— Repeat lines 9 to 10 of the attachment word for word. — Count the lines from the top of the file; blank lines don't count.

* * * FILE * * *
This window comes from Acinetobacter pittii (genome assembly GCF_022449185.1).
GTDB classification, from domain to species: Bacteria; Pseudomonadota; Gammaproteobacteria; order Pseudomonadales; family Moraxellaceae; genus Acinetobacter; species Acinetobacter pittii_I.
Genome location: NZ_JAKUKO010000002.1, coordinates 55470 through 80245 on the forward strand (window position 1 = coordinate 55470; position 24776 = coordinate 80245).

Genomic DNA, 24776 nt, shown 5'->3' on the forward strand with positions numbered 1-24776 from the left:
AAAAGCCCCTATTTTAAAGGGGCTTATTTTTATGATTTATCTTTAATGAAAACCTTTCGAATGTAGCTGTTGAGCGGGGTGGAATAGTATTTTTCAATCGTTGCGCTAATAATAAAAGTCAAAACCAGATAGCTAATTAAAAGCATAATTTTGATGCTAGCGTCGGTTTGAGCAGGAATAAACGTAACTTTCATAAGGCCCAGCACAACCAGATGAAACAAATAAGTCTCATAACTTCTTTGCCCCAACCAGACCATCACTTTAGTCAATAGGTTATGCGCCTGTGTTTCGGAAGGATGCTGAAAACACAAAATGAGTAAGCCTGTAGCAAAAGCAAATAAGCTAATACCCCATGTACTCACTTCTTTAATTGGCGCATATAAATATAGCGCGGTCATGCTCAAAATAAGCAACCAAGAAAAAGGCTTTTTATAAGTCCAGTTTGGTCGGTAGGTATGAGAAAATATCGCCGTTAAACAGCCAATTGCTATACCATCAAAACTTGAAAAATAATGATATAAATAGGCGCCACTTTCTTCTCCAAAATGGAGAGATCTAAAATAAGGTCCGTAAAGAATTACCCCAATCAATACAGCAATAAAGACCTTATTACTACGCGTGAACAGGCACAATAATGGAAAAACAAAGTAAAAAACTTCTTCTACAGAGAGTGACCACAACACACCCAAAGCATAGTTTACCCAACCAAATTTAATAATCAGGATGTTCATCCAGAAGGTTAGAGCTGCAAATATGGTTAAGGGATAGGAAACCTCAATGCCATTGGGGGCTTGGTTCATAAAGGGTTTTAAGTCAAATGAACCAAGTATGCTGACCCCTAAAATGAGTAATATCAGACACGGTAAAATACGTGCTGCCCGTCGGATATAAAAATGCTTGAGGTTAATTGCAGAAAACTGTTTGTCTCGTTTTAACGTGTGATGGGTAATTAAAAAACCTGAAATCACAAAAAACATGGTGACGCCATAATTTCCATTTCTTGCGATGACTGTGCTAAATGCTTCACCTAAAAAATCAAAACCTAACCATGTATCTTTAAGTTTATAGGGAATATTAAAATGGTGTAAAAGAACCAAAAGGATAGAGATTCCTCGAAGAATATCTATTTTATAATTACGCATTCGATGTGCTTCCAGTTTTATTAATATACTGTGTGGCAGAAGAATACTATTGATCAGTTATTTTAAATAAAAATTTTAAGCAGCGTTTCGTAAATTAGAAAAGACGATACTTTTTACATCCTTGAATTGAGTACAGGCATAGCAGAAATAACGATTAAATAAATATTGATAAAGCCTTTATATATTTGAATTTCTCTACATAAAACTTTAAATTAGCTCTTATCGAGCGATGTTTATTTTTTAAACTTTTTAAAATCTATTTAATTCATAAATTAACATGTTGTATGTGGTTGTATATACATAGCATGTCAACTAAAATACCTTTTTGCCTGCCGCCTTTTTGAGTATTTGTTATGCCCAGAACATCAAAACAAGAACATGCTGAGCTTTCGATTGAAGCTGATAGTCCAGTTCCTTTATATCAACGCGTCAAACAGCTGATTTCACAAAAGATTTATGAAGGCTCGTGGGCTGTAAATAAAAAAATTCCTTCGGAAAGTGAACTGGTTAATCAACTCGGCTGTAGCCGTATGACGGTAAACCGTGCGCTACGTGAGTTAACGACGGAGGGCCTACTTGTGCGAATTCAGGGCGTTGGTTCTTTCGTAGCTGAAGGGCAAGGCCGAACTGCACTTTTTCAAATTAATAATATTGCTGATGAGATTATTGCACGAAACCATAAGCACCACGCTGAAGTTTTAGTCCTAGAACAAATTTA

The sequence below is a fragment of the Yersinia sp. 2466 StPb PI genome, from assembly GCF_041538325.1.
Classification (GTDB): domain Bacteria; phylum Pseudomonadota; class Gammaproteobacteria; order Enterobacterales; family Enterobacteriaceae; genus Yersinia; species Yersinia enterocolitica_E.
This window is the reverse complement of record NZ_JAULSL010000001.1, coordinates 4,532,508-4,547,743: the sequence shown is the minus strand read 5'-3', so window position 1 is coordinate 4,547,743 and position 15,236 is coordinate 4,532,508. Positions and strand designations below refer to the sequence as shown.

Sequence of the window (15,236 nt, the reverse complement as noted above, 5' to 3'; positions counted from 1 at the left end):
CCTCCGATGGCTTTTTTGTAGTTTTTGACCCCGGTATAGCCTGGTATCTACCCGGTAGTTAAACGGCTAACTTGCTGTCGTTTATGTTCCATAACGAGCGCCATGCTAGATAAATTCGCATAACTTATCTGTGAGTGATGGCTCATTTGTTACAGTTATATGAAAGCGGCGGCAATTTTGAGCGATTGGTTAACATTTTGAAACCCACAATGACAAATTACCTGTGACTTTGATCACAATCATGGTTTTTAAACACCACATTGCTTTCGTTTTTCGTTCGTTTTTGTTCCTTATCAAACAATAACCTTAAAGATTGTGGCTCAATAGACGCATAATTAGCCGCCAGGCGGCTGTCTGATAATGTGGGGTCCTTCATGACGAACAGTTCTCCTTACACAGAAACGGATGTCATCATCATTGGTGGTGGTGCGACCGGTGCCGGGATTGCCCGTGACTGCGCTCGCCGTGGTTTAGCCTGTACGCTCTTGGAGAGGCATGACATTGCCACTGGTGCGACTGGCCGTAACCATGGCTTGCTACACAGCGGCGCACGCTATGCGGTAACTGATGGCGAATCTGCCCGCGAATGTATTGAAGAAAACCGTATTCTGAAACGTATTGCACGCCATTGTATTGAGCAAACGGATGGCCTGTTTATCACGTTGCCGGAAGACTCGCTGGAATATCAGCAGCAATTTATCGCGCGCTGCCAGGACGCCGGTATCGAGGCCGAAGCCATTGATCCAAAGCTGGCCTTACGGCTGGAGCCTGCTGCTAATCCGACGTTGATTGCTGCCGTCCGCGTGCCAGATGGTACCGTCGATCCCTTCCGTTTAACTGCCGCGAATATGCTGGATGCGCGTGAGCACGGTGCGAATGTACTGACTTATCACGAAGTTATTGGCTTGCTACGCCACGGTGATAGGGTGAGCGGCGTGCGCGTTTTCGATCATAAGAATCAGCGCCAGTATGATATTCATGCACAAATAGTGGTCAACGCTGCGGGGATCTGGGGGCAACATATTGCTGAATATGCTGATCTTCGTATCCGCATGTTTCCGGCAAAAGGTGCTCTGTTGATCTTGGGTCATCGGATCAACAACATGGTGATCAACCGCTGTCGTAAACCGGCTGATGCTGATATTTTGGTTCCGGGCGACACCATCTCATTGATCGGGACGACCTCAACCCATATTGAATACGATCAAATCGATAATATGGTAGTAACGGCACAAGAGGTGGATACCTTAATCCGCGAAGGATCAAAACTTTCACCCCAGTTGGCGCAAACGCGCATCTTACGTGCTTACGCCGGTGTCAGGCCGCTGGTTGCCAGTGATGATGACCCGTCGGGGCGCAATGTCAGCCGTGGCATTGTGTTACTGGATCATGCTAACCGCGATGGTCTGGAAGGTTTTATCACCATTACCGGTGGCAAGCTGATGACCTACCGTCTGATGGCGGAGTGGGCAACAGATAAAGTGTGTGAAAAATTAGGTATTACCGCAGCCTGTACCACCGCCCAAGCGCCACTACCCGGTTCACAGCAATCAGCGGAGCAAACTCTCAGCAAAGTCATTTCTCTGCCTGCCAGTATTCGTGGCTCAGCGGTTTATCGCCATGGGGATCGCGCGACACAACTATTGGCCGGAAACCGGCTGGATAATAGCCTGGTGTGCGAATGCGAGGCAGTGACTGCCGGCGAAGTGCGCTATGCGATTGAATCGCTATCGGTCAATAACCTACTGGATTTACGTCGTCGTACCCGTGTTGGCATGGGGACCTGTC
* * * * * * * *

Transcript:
Sequence of the window (15,236 nt, the reverse complement as noted above, 5' to 3'; positions counted from 1 at the left end):
CCTCCGATGGCTTTTTTGTAGTTTTTGACCCCGGTATAGCCTGGTATCTACCCGGTAGTTAAACGGCTAACTTGCTGTCGTTTATGTTCCATAACGAGCGCCATGCTAGATAAATTCGCATAACTTATCTGTGAGTGATGGCTCATTTGTTACAGTTATATGAAAGCGGCGGCAATTTTGAGCGATTGGTTAACATTTTGAAACCCACAATGACAAATTACCTGTGACTTTGATCACAATCATGGTTTTTAAACACCACATTGCTTTCGTTTTTCGTTCGTTTTTGTTCCTTATCAAACAATAACCTTAAAGATTGTGGCTCAATAGACGCATAATTAGCCGCCAGGCGGCTGTCTGATAATGTGGGGTCCTTCATGACGAACAGTTCTCCTTACACAGAAACGGATGTCATCATCATTGGTGGTGGTGCGACCGGTGCCGGGATTGCCCGTGACTGCGCTCGCCGTGGTTTAGCCTGTACGCTCTTGGAGAGGCATGACATTGCCACTGGTGCGACTGGCCGTAACCATGGCTTGCTACACAGCGGCGCACGCTATGCGGTAACTGATGGCGAATCTGCCCGCGAATGTATTGAAGAAAACCGTATTCTGAAACGTATTGCACGCCATTGTATTGAGCAAACGGATGGCCTGTTTATCACGTTGCCGGAAGACTCGCTGGAATATCAGCAGCAATTTATCGCGCGCTGCCAGGACGCCGGTATCGAGGCCGAAGCCATTGATCCAAAGCTGGCCTTACGGCTGGAGCCTGCTGCTAATCCGACGTTGATTGCTGCCGTCCGCGTGCCAGATGGTACCGTCGATCCCTTCCGTTTAACTGCCGCGAATATGCTGGATGCGCGTGAGCACGGTGCGAATGTACTGACTTATCACGAAGTTATTGGCTTGCTACGCCACGGTGATAGGGTGAGCGGCGTGCGCGTTTTCGATCATAAGAATCAGCGCCAGTATGATATTCATGCACAAATAGTGGTCAACGCTGCGGGGATCTGGGGGCAACATATTGCTGAATATGCTGATCTTCGTATCCGCATGTTTCCGGCAAAAGGTGCTCTGTTGATCTTGGGTCATCGGATCAACAACATGGTGATCAACCGCTGTCGTAAACCGGCTGATGCTGATATTTTGGTTCCGGGCGACACCATCTCATTGATCGGGACGACCTCAACCCATATTGAATACGATCAAATCGATAATATGGTAGTAACGGCACAAGAGGTGGATACCTTAATCCGCGAAGGATCAAAACTTTCACCCCAGTTGGCGCAAACGCGCATCTTACGTGCTTACGCCGGTGTCAGGCCGCTGGTTGCCAGTGATGATGACCCGTCGGGGCGCAATGTCAGCCGTGGCATTGTGTTACTGGATCATGCTAACCGCGATGGTCTGGAAGGTTTTATCACCATTACCGGTGGCAAGCTGATGACCTACCGTCTGATGGCGGAGTGGGCAACAGATAAAGTGTGTGAAAAATTAGGTATTACCGCAGCCTGTACCACCGCCCAAGCGCCACTACCCGGTTCACAGCAATCAGCGGAGCAAACTCTCAGCAAAGTCATTTCTCTGCCTGCCAGTATTCGTGGCTCAGCGGTTTATCGCCATGGGGATCGCGCGACACAACTATTGGCCGGAAACCGGCTGGATAATAGCCTGGTGTGCGAATGCGAGGCAGTGACTGCCGGCGAAGTGCGCTATGCGATTGAATCGCTATCGGTCAATAACCTACTGGATTTACGTCGTCGTACCCGTGTTGGCATGGGGACCTGTC